The rebirth of the classic text adventure
When I was a young’un, the things we would consider video games or digital entertainment was wildly different than what we enjoy today. This isn’t a “you kids today” talk, because I’m not saying it was better back then… it’s just changed a lot. Text adventure game were a legitimate genre back then, and they were compelling, and decidely low-tech. Really more akin to a choose your own adventure book than what you might think of as a video game. There’s not many around these days, but Fallen London does a good job of evoking the feelings of playing one while bringing those feelings to date.
I’m not really going to go into a ton of details about the plot or the story; as this is really just an embellished text adventure game set in your browser, the story is really the main reason you’re playing. Things like graphics and gameplay don’t really factor into the overall enjoyment of Fallen London, and as such really any spoilers or details I give you here would only serve to take fun away from playing it. Suffice to say the story is really well done, and the delivery of it works fabulously.
I say text adventure, but really that’s selling it kind of short. Yes, it’s told via text, but it’s much more involved than the text adventure game from back in the day. Back then, you were lucky to have a tiny inventory system. Here you have a huge inventory (from story items to clothes and weapons that you can buy) and different characteristics that determine your ability to complete certain tasks. They improve (or sometimes even decline) as you take action in the world, and can be increased with the use of items that you buy, win or steal in the game.
You’ll spend your time in London visiting different locales and taking on different pieces of the story (they call storylets), and after reading that bit of the story, you’ll have the chance to engage in different actions to draw that storylet to a close. Before choosing, you’ll be told of your likelihood of completing it successfully (based on inventory items and level) but you can always take a shot regardless. Just because something is high-risk doesn’t mean you can’t pull it off!
Of course there is a downside to trying nearly impossible challenges over and over and over. First is that you might incur negative effects that stack up and can hurt down the line. These may be something as direct as wounds from losing a fight, or you might raise people’s suspicion of you when you try and fail to pick pockets a bunch. In addition, attempting each of these challenges uses up an available action you have – and they’re not unlimited.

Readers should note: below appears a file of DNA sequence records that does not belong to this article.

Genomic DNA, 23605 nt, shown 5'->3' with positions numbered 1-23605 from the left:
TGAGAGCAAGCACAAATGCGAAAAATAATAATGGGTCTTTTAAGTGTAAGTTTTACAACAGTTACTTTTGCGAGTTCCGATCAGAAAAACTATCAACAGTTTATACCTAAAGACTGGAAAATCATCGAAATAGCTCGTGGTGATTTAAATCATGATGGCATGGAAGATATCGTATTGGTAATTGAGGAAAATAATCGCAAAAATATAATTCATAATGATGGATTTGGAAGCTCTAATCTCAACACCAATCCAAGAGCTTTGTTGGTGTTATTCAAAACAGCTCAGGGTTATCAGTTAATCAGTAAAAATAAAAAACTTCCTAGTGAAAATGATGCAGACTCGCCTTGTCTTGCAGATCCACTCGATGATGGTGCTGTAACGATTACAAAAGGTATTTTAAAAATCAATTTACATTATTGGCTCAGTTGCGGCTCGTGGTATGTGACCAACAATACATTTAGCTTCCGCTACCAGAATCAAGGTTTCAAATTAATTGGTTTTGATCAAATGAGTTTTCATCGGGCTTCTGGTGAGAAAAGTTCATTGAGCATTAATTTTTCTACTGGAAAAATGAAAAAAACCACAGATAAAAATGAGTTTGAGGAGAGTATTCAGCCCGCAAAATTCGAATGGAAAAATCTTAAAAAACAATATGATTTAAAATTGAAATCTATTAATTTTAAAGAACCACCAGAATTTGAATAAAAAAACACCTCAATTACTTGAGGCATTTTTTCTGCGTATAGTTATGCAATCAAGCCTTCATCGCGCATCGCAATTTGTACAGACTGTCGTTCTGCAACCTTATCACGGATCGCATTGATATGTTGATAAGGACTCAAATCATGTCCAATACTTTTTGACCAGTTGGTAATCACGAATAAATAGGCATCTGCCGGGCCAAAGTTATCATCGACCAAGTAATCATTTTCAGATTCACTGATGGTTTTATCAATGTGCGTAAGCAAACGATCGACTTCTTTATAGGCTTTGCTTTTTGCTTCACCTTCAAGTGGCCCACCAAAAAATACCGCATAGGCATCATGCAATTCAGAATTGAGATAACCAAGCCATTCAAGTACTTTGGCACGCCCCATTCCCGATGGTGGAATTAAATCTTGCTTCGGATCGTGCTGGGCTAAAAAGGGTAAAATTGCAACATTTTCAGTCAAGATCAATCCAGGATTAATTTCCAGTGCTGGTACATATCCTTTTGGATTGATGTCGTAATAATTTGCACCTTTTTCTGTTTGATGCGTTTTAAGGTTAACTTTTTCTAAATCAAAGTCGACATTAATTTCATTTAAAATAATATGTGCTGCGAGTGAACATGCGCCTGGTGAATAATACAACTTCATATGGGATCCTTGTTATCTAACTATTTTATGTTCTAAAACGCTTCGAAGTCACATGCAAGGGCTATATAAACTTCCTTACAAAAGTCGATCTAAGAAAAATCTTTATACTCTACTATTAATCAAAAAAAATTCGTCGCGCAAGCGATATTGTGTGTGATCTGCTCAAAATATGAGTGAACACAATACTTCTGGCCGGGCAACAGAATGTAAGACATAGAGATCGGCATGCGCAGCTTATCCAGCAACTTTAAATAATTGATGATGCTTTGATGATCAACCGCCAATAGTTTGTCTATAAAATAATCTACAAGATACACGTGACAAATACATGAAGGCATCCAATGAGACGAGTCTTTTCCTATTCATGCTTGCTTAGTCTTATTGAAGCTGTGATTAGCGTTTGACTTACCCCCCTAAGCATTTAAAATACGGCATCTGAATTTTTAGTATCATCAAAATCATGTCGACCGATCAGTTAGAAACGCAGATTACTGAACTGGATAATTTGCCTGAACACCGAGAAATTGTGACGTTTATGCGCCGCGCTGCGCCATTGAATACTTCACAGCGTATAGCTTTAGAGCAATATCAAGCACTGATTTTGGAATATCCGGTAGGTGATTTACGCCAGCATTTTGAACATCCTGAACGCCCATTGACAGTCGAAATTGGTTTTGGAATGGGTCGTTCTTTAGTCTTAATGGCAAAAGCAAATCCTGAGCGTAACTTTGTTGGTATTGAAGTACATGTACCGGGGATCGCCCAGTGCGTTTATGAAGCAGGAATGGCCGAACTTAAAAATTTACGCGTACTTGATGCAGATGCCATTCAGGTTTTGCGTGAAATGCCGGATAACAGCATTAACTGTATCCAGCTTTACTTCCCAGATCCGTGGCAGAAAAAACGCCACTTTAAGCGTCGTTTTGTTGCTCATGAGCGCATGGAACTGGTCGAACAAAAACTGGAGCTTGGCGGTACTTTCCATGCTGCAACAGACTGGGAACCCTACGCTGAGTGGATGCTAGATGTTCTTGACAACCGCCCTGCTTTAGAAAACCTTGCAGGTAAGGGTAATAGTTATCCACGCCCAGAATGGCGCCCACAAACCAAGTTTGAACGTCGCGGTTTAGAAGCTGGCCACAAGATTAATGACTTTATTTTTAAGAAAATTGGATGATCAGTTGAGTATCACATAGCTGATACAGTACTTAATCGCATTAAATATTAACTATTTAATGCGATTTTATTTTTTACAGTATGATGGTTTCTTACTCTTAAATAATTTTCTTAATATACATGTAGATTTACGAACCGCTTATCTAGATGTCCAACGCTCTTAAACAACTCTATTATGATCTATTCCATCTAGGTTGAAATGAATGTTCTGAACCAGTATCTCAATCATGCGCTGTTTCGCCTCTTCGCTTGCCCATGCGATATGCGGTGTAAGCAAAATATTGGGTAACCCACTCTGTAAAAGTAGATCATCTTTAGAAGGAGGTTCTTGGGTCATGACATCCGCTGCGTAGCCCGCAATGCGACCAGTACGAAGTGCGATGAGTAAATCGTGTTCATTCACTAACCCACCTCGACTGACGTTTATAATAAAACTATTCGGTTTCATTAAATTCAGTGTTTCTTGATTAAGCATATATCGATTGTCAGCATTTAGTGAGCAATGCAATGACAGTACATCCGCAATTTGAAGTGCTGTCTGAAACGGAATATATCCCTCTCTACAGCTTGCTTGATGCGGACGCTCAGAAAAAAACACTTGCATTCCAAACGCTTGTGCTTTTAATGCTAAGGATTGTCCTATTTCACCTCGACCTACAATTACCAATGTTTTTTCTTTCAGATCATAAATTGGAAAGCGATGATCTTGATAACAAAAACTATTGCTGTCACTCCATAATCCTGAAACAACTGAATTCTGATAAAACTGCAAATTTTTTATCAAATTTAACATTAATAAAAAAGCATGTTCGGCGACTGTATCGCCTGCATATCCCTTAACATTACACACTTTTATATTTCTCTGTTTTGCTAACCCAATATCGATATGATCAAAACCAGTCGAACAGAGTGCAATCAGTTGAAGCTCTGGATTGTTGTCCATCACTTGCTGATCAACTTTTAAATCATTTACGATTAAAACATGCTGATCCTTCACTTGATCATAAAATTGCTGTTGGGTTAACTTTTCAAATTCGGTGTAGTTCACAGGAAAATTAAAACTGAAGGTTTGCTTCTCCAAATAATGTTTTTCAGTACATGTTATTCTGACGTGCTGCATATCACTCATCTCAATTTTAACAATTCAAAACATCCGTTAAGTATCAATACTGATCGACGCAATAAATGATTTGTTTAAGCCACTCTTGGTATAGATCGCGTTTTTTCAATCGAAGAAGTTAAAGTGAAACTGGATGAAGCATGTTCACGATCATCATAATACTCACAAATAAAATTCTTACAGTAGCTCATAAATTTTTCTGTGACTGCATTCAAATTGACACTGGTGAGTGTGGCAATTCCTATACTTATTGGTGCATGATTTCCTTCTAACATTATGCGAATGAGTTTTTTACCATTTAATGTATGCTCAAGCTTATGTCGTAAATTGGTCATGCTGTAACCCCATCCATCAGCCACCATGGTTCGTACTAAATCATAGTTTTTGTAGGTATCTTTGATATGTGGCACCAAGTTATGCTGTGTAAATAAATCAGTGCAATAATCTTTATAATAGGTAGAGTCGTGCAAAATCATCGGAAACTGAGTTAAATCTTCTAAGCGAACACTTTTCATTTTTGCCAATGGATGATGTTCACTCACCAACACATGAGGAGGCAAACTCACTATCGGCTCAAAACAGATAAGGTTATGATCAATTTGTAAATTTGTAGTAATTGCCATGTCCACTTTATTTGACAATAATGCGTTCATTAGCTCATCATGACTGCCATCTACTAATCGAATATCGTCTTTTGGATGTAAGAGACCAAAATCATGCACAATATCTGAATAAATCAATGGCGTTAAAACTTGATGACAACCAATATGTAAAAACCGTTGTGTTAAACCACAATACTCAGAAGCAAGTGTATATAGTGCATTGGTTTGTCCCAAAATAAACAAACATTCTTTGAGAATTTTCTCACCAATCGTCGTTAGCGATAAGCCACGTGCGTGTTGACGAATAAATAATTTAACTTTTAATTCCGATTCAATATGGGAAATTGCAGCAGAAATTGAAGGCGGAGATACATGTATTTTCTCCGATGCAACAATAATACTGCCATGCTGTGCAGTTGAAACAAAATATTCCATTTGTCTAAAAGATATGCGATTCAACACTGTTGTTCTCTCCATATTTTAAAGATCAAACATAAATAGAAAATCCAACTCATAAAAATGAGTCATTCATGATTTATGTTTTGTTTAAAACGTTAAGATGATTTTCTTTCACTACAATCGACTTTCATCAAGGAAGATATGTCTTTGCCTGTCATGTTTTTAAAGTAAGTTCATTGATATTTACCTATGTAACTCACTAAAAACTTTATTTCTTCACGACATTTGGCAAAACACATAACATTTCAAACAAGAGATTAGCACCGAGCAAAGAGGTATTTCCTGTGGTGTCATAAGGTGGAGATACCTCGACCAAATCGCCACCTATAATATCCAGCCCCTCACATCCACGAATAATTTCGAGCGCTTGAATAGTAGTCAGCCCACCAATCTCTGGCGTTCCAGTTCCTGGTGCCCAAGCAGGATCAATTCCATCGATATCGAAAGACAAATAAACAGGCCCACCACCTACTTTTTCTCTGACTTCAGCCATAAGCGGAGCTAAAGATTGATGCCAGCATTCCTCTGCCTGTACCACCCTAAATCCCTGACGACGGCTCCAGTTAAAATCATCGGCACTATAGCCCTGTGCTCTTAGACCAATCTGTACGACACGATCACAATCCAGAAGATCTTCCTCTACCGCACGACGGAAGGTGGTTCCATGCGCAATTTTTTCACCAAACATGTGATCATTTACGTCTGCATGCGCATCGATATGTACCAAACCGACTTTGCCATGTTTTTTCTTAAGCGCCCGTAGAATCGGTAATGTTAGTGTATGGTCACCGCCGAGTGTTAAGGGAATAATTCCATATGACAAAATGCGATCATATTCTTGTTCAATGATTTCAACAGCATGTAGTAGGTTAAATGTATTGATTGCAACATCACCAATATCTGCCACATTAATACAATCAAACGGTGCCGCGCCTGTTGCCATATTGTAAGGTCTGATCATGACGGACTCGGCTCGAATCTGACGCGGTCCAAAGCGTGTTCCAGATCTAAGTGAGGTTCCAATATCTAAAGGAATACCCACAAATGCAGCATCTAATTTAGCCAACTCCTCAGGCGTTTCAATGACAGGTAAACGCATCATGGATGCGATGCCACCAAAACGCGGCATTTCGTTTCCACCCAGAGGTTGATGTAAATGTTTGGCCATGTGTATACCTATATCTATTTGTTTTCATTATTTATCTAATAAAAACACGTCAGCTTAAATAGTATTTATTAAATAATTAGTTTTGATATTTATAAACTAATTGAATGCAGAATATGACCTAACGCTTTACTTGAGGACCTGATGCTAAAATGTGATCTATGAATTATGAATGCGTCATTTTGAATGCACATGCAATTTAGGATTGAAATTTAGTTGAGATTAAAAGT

In that respect, you can sort of compare it to your standard Facebook game. You get a certain amount of actions to take for free which slowly recharge over time. You can gain a few bonuses by inviting your friends in on the story, so if you’re patient, you can play out the story from beginning to end totally free of cost. Or you can step up and toss some real world money at it to get bonuses, extra stuff, or more actions to speed up the action.
I found that, while some might want to speed up the progress, it’s not really necessary to the enjoyment of the game to pony up that cash. It seems a game that’s best when doled out in small pieces once or twice a day over the course of a few months. The story moves nicely enough, and isn’t so convoluted that you’ll lose the thread by not constantly staying up on it. I actually found that quite nice.
For a browser-based game, it’s super impressive the amount of stuff it’s able to track, and never once did I feel like my experience was hampered because this wasn’t inside Facebook or its own executable file or anything (though admittedly, Facebook would be a good fit for Facebook). This is hands down one of the best browser game we’ve ever played. The story was compelling but not overwhelming, which tied into the bite sized nature of playing it. If you’re open to the idea of a text adventure game in 2012, then you’ll have a hard time finding a better experience than Fallen London.